Page 3 of 146
A.1
October 5, 2009
Special Council Meeting Minutes - 369 -

C. PRESENTATIONS

1. Aldergrove Core Planning Program – Concept Options


Summary Report

J. Karakas gave an overview of the Aldergrove Core Planning Program. He


spoke on the design, the charrette, the two concepts that address the
environmental and social sustainability. He would like Council to authorize
staff to proceed with a Public Open House to obtain community feedback on
the preliminary design concepts of downtown Aldergrove on
October 29, 2009.

Councillor Ferguson joined the meeting at 4:32 p.m.

The order of the agenda was varied.

D. REPORTS TO COUNCIL

1. Aldergrove Core Planning Program


Report 09-122
File CD 6540-20

Moved by Councillor Long,


Seconded by Councillor Fox,
That Council receive the report entitled “Aldergrove Core Planning
Program”, for information;

That Council authorize staff to proceed with a Public Open House to obtain
community feedback on the preliminary design concepts for downtown
Aldergrove and copies of this report with a feed-back form be sent to all
land owners in the study area.
CARRIED

The original order of the agenda then resumed.

Councillor Dornan left the meeting at 5:14 and rejoined the meeting at
5:16 p.m.

C. PRESENTATIONS

2. Fraser Valley Rail Presentation

Mayor Green gave on overview of the Fraser Valley Rail Project.

Mr. Peter Holt reported that he represents citizens and organizations of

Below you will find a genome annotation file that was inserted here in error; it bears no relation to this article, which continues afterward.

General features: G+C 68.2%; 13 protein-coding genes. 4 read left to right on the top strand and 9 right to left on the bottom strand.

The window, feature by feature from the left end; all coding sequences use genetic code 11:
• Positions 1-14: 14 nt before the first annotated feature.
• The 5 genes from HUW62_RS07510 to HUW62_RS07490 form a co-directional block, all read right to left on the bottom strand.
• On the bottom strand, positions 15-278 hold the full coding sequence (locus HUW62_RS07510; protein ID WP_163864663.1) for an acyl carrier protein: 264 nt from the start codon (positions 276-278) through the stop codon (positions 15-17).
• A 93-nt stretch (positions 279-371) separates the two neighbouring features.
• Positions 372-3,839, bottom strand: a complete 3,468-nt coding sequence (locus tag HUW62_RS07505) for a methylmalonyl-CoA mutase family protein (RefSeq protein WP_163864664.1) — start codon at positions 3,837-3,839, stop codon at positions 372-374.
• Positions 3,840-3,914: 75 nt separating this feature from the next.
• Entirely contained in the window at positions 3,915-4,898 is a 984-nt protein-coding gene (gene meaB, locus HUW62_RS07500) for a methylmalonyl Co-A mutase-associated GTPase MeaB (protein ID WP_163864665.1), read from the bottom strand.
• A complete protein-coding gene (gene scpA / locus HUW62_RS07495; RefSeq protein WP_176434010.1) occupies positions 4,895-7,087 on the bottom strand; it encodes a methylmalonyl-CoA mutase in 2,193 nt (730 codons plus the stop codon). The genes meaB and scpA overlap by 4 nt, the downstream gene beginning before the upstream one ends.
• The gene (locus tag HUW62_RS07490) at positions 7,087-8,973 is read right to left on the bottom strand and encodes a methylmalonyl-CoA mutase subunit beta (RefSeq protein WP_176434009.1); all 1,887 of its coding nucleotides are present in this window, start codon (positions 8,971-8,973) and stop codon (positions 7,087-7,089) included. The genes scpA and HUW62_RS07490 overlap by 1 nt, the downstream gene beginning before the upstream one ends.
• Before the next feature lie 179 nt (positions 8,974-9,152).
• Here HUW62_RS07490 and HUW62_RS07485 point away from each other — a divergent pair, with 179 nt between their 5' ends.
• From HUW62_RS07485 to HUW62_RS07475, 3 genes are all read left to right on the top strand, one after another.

south of the Fraser.
The aim of the Fraser Valley Rail is to connect communities South of Fraser
with excellent public transit. This will result in acceleration of economic

Page 4 of 146
A.1
October 5, 2009
Special Council Meeting Minutes - 370 -

C. PRESENTATIONS

growth, integrate with urban freight, help the environment and improve
livability.

The Community Rail Demonstration Project will be designed to explore


service options using existing rail alignments, to validate project
assumptions and analyse and demonstrate cost efficiency.

He recommended that Council endorse the appointment of members of


Council members to the Fraser Valley Rail Task Force and further that
members of the task force be involved in the demonstration project and its
further utilization.

MOTION

Moved by Councillor Fox,


Seconded by Councillor Kositsky,
That Council support the South of Fraser Valley Rail Task Force; and further

That Councillor Bateman be appointed as Council representative to the task


force and Councillor Ferguson be appointed as alternate.
CARRIED

MOTION

Moved by Councillor Long,


Seconded by Councillor Ward,
That the Special Council Meeting terminate at 6:30 p.m.
CARRIED

D. REPORTS TO COUNCIL

2. Master Transportation Plan – Road Network Plan and Classifications


Report 09-126
File ENG 5260-23/3

The staff report was withdrawn.

3. Fraser Highway/248 Street Traffic Signal


Report 09-127
File ENG 5330-23

That Council receive the Fraser Highway/248 Street Traffic Signal report for
information.

Page 5 of 146
A.1
October 5, 2009
Special Council Meeting Minutes - 371 -

D. REPORTS TO COUNCIL

DEFFERAL
Moved by Councillor Long,
Seconded by Councillor Ferguson,
That the report be deferred until staff provide a presentation to Council.
CARRIED

E. CORRESPONDENCE

Moved by Councillor Ward,


Seconded by Councillor Fox,
That Council receive the information under “Correspondence” as presented.
CARRIED

1. Crohn’s and Colitis Awareness Month


File 0630-01

Letter from Ive Balins, Strategic Objectives, Crohn’s and Colitis Foundation
of Canada, requesting the month of November be proclaimed as Crohn’s
and Colitis Awareness Month.

2. Foster Family Month


File 0630-01

Letter from Mary Polak, Ministry of Children and Family Development and
Minister Responsible for Child Care advising the month of October has been
proclaimed as Foster Family Month in British Columbia.

3. Heart Month
File 0320-01